Thoreau's Cellphone Experiment :
I took their smartphones, and the world continued to spin. I took their BlackBerries, and that did not lead to chaos. If I could have, I would have taken their Internet access, too, just to see the looks on their faces.
...Their most common response? Fear. Initially, most of them worried that they would miss something: a family emergency, a party, a job offer, a friend who "really needed" them. Many were anxious they would be stuck somewhere on the road, having had an accident. Some surmised that they wouldn't be able to call someone if they were robbed or, worse, raped. In short, most of them thought little good could come of an experiment meant to liberate them from the incessant presence of other people.
The reluctance to give up their phones (many students didn't participate) derived from a sense that they would either be absent when something happened to someone they knew, or that they would be present, sans phone, when something terrible happened to themselves. "I'm not sure how people made it through the weekends without cellphones," one student wrote.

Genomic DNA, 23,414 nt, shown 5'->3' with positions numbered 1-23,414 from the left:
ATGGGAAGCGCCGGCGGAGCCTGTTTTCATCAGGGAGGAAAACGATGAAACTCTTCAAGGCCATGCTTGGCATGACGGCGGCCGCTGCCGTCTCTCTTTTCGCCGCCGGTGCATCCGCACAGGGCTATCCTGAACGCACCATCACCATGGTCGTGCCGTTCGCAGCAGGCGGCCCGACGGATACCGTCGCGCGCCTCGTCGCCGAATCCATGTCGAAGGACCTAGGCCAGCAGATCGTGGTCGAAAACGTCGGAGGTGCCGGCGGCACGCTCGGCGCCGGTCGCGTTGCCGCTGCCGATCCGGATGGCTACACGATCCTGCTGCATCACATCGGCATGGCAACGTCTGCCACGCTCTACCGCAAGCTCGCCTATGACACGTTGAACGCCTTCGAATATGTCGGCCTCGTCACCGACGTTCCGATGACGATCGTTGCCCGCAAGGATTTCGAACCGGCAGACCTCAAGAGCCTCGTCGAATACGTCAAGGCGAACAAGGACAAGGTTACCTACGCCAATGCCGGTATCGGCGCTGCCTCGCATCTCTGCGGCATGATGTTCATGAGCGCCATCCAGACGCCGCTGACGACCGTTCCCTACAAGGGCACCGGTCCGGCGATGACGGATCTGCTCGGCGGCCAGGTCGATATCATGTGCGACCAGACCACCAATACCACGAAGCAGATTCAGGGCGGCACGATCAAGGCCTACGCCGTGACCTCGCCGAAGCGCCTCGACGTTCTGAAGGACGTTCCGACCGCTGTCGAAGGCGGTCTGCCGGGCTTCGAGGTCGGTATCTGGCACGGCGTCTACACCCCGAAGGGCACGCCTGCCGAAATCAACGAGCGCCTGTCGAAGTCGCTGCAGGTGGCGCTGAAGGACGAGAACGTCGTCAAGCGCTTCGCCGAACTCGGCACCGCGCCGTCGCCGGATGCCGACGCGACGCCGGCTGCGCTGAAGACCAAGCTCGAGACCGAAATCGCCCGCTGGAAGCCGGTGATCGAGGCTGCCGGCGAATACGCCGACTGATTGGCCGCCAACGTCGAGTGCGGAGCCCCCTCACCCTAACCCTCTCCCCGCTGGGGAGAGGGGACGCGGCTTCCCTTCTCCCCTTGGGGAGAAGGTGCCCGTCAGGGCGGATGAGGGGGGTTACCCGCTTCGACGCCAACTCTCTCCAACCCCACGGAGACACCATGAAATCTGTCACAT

It did no good for me to explain that there was a time, not long ago, when none of us had cellphones, yet we still traveled hither and yon, we missed friends at parties, and our cars broke down—a lot more frequently than they do now. And when our cars broke down, we figured things out as we went along—you know, practiced a little self-reliance.
In a burst of honesty, a student wrote: "My expectation as well as fear about giving up my phone was that I would not have anyone to talk to. I had imagined myself just being all alone for the entire weekend. I was basically afraid of being alone." She experienced a "feeling of emptiness. I felt like I lost a friend."